Being a parent can change how you think about driving, whether you’ve just become responsible for transporting your new baby safely (and dealing with the distractions a baby can cause) or your child has begun to drive. Either way, you’ll know that you now have an extra responsibility to be safe on the road.
Child car seats
The law on child car seats last changed in 2006, so if you’re a new parent you must make sure you know what sort of restraint your child should use.
The rules are designed to keep babies and children as safe as possible given their age and height. In the past, many injuries were caused by children using adult seat belts: because the children were short, the seat belts were positioned in the wrong place. Booster seats help to reduce these injuries.
Watch these useful child car seat videos from ROSPA to help you select a seat that matches your child’s weight and height.
Refresh your driving knowledge
You’re likely to become even more aware of safety on the road when you’ve got a baby or child in the car, so now’s a good time to refresh your knowledge and make sure you can still remember all the important things you knew as a learner.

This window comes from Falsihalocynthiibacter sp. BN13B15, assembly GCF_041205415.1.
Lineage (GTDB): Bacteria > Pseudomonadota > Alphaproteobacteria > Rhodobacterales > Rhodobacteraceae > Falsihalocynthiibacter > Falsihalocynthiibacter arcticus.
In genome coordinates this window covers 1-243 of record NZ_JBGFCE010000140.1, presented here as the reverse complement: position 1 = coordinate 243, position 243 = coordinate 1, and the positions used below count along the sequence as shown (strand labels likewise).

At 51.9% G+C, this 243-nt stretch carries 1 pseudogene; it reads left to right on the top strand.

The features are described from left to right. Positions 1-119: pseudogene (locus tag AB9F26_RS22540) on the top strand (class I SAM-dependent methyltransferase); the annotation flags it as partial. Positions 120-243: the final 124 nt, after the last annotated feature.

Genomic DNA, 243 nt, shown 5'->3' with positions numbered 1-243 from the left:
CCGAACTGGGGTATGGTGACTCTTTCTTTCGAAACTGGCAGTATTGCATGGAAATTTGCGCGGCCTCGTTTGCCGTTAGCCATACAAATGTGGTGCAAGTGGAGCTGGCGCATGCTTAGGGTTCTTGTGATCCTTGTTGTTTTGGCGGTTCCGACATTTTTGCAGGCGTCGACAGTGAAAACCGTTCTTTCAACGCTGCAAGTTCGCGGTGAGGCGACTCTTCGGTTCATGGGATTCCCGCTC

You could also take some extra training: see our further training advice section for more information.
Safe journeys with children
Long car journeys with children can be difficult so it’s a good idea to do some planning to make them as easy as possible.
- Plan your route to make sure you do not get lost and build in breaks for meals, visits to the toilet and fidgeting.
- Carry some drinks and snacks in the car.
- Find some games to play – ideally ones that involve looking out of the window, to avoid travel sickness. You could try ‘I spy’, spotting games and using registration numbers to make silly sentences.
It’s difficult for children to understand that you need to concentrate on driving so it’s all the more important that you do not allow yourself to be distracted. Keep your eyes on the road and set some ground rules before you start on a journey such as
- No shouting, screaming or fighting while the engine is on.
- No talking to the driver if he or she says ‘Not right now’.
- When the driver speaks, everyone in the car must listen.